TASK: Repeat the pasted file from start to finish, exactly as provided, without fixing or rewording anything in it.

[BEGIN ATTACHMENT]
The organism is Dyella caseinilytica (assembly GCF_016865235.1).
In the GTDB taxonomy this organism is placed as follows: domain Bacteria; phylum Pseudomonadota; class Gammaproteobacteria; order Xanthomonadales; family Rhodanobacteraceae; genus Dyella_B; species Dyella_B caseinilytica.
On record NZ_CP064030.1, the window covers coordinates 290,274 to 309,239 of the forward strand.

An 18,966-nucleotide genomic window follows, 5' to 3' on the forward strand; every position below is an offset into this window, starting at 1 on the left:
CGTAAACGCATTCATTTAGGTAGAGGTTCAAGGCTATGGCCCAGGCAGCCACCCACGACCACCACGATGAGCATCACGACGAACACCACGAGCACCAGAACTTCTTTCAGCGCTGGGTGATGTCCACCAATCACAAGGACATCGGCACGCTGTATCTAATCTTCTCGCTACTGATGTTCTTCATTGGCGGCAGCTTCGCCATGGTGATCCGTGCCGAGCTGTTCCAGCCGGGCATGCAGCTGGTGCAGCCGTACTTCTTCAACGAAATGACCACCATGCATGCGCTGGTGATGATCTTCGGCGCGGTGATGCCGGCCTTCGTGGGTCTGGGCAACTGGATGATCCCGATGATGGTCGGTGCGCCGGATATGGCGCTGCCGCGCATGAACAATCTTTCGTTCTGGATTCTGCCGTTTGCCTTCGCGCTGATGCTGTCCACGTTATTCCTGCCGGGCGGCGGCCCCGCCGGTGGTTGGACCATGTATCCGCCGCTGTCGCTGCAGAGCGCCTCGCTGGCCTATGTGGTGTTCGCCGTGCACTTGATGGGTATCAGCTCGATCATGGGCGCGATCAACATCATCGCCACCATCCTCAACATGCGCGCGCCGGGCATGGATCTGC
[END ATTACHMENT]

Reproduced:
The organism is Dyella caseinilytica (assembly GCF_016865235.1).
In the GTDB taxonomy this organism is placed as follows: domain Bacteria; phylum Pseudomonadota; class Gammaproteobacteria; order Xanthomonadales; family Rhodanobacteraceae; genus Dyella_B; species Dyella_B caseinilytica.
On record NZ_CP064030.1, the window covers coordinates 290,274 to 309,239 of the forward strand.

An 18,966-nucleotide genomic window follows, 5' to 3' on the forward strand; every position below is an offset into this window, starting at 1 on the left:
CGTAAACGCATTCATTTAGGTAGAGGTTCAAGGCTATGGCCCAGGCAGCCACCCACGACCACCACGATGAGCATCACGACGAACACCACGAGCACCAGAACTTCTTTCAGCGCTGGGTGATGTCCACCAATCACAAGGACATCGGCACGCTGTATCTAATCTTCTCGCTACTGATGTTCTTCATTGGCGGCAGCTTCGCCATGGTGATCCGTGCCGAGCTGTTCCAGCCGGGCATGCAGCTGGTGCAGCCGTACTTCTTCAACGAAATGACCACCATGCATGCGCTGGTGATGATCTTCGGCGCGGTGATGCCGGCCTTCGTGGGTCTGGGCAACTGGATGATCCCGATGATGGTCGGTGCGCCGGATATGGCGCTGCCGCGCATGAACAATCTTTCGTTCTGGATTCTGCCGTTTGCCTTCGCGCTGATGCTGTCCACGTTATTCCTGCCGGGCGGCGGCCCCGCCGGTGGTTGGACCATGTATCCGCCGCTGTCGCTGCAGAGCGCCTCGCTGGCCTATGTGGTGTTCGCCGTGCACTTGATGGGTATCAGCTCGATCATGGGCGCGATCAACATCATCGCCACCATCCTCAACATGCGCGCGCCGGGCATGGATCTGC